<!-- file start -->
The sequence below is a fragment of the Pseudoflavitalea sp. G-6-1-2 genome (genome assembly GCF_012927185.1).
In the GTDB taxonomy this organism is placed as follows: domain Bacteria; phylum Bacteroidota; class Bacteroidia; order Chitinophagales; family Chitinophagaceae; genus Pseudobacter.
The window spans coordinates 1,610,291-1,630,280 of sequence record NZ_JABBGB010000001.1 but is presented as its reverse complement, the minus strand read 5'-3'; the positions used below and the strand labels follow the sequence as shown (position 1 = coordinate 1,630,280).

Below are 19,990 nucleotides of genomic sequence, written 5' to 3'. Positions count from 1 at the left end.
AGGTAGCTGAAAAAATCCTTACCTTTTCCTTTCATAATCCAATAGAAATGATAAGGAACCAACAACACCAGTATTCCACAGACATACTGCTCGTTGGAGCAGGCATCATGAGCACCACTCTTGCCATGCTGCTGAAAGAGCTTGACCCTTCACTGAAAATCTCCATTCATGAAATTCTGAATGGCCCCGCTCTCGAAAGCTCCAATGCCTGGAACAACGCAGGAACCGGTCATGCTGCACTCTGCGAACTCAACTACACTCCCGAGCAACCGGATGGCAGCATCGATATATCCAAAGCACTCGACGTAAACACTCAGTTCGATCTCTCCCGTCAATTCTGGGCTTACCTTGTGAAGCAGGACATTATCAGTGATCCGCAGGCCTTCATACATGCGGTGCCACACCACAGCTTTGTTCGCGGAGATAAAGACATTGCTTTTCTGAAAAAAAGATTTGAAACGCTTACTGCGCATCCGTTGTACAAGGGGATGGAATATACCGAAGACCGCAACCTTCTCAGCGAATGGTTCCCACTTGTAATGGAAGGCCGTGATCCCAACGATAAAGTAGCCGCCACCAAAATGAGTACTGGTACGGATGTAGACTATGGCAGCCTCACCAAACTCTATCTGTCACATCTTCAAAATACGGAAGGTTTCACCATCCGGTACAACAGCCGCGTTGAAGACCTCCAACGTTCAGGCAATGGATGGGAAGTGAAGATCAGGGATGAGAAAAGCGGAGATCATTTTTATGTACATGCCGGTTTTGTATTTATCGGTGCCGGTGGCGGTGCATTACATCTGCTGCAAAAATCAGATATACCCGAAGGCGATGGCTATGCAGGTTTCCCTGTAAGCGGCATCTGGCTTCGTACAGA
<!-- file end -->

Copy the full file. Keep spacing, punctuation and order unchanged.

The sequence below is a fragment of the Pseudoflavitalea sp. G-6-1-2 genome (genome assembly GCF_012927185.1).
In the GTDB taxonomy this organism is placed as follows: domain Bacteria; phylum Bacteroidota; class Bacteroidia; order Chitinophagales; family Chitinophagaceae; genus Pseudobacter.
The window spans coordinates 1,610,291-1,630,280 of sequence record NZ_JABBGB010000001.1 but is presented as its reverse complement, the minus strand read 5'-3'; the positions used below and the strand labels follow the sequence as shown (position 1 = coordinate 1,630,280).

Below are 19,990 nucleotides of genomic sequence, written 5' to 3'. Positions count from 1 at the left end.
AGGTAGCTGAAAAAATCCTTACCTTTTCCTTTCATAATCCAATAGAAATGATAAGGAACCAACAACACCAGTATTCCACAGACATACTGCTCGTTGGAGCAGGCATCATGAGCACCACTCTTGCCATGCTGCTGAAAGAGCTTGACCCTTCACTGAAAATCTCCATTCATGAAATTCTGAATGGCCCCGCTCTCGAAAGCTCCAATGCCTGGAACAACGCAGGAACCGGTCATGCTGCACTCTGCGAACTCAACTACACTCCCGAGCAACCGGATGGCAGCATCGATATATCCAAAGCACTCGACGTAAACACTCAGTTCGATCTCTCCCGTCAATTCTGGGCTTACCTTGTGAAGCAGGACATTATCAGTGATCCGCAGGCCTTCATACATGCGGTGCCACACCACAGCTTTGTTCGCGGAGATAAAGACATTGCTTTTCTGAAAAAAAGATTTGAAACGCTTACTGCGCATCCGTTGTACAAGGGGATGGAATATACCGAAGACCGCAACCTTCTCAGCGAATGGTTCCCACTTGTAATGGAAGGCCGTGATCCCAACGATAAAGTAGCCGCCACCAAAATGAGTACTGGTACGGATGTAGACTATGGCAGCCTCACCAAACTCTATCTGTCACATCTTCAAAATACGGAAGGTTTCACCATCCGGTACAACAGCCGCGTTGAAGACCTCCAACGTTCAGGCAATGGATGGGAAGTGAAGATCAGGGATGAGAAAAGCGGAGATCATTTTTATGTACATGCCGGTTTTGTATTTATCGGTGCCGGTGGCGGTGCATTACATCTGCTGCAAAAATCAGATATACCCGAAGGCGATGGCTATGCAGGTTTCCCTGTAAGCGGCATCTGGCTTCGTACAGA